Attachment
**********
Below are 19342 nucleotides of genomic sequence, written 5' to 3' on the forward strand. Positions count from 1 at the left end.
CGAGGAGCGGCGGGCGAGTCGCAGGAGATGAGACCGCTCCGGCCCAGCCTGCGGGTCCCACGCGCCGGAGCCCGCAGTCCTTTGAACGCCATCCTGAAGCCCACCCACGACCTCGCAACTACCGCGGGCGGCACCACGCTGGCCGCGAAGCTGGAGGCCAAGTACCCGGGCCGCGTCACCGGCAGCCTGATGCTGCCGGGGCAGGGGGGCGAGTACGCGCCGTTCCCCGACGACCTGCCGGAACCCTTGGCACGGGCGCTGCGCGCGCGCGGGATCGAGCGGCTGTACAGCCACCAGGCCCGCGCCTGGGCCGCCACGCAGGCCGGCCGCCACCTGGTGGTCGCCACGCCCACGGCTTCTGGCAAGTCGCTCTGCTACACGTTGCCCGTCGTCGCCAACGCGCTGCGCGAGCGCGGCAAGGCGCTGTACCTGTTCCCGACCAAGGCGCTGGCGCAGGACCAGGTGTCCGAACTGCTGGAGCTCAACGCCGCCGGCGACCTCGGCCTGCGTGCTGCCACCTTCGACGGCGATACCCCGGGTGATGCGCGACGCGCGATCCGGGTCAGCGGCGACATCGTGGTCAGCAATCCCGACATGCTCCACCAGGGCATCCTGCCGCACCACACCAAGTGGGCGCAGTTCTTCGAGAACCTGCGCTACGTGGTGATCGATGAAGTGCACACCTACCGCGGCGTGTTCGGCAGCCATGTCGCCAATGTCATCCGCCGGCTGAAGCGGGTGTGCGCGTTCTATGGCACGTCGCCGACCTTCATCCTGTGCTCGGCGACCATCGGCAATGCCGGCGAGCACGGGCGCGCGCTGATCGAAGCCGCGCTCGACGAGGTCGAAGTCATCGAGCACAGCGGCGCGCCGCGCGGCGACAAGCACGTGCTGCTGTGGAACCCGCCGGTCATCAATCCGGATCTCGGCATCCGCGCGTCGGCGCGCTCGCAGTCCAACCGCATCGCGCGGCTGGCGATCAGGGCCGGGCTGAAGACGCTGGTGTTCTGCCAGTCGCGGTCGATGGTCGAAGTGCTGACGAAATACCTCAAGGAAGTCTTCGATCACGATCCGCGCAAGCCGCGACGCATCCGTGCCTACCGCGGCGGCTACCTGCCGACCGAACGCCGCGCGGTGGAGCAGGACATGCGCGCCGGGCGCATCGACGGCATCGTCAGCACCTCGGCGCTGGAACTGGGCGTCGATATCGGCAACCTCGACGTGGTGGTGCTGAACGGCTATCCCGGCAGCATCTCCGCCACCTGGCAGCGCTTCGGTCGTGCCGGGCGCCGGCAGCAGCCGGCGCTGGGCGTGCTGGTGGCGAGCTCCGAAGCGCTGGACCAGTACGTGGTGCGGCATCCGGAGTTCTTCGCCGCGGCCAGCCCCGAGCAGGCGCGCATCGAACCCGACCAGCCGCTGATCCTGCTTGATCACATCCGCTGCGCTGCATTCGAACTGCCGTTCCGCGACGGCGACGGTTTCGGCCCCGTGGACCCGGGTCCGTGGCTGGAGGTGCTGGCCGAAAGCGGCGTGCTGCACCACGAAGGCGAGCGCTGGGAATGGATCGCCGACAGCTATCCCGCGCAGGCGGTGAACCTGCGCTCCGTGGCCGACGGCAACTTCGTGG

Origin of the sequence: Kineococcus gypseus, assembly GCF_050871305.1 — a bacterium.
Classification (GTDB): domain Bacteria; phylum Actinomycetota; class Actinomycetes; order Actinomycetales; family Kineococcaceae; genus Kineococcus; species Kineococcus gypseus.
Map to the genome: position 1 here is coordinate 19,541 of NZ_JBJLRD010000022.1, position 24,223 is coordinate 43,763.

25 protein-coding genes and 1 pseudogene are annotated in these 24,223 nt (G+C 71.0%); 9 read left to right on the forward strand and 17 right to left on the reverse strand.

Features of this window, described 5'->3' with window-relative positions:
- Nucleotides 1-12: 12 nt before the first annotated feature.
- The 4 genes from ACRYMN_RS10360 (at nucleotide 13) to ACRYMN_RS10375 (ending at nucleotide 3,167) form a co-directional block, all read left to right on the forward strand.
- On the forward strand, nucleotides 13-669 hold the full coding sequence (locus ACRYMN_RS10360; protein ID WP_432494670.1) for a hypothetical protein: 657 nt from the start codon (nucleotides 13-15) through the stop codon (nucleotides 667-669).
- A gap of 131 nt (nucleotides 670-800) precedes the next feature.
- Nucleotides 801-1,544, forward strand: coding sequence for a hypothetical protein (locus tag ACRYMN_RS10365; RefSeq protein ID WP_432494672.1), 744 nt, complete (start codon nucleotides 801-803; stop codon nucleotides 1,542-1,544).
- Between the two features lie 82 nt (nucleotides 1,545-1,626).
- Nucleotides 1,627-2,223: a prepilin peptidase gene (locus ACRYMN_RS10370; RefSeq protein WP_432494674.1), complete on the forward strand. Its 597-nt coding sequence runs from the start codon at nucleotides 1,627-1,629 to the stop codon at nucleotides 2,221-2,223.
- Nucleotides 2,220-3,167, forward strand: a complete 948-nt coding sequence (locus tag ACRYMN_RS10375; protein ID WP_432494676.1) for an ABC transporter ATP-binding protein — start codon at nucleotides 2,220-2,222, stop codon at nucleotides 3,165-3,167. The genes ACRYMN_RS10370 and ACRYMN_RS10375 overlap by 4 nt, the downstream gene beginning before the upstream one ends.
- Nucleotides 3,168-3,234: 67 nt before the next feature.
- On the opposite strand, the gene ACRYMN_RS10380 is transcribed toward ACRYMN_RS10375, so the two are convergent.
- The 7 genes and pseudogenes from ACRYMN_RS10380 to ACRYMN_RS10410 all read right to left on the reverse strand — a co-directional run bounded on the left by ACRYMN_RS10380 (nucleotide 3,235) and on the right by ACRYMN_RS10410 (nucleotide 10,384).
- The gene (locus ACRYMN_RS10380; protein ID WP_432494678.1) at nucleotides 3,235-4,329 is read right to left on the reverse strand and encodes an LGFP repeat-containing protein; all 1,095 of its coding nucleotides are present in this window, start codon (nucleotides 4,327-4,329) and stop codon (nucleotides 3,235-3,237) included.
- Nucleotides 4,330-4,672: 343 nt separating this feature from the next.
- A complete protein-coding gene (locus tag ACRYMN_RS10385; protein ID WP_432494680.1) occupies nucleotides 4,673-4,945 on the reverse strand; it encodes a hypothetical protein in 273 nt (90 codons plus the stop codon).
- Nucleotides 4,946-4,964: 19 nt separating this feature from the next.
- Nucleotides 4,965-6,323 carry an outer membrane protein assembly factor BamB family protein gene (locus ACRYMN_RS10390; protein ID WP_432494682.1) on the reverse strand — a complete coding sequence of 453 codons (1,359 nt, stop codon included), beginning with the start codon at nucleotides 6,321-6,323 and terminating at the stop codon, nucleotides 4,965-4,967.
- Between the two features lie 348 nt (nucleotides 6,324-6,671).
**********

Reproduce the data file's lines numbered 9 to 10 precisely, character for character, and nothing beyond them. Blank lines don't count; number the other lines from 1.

- The 4 genes from ACRYMN_RS10360 (at nucleotide 13) to ACRYMN_RS10375 (ending at nucleotide 3,167) form a co-directional block, all read left to right on the forward strand.
- On the forward strand, nucleotides 13-669 hold the full coding sequence (locus ACRYMN_RS10360; protein ID WP_432494670.1) for a hypothetical protein: 657 nt from the start codon (nucleotides 13-15) through the stop codon (nucleotides 667-669).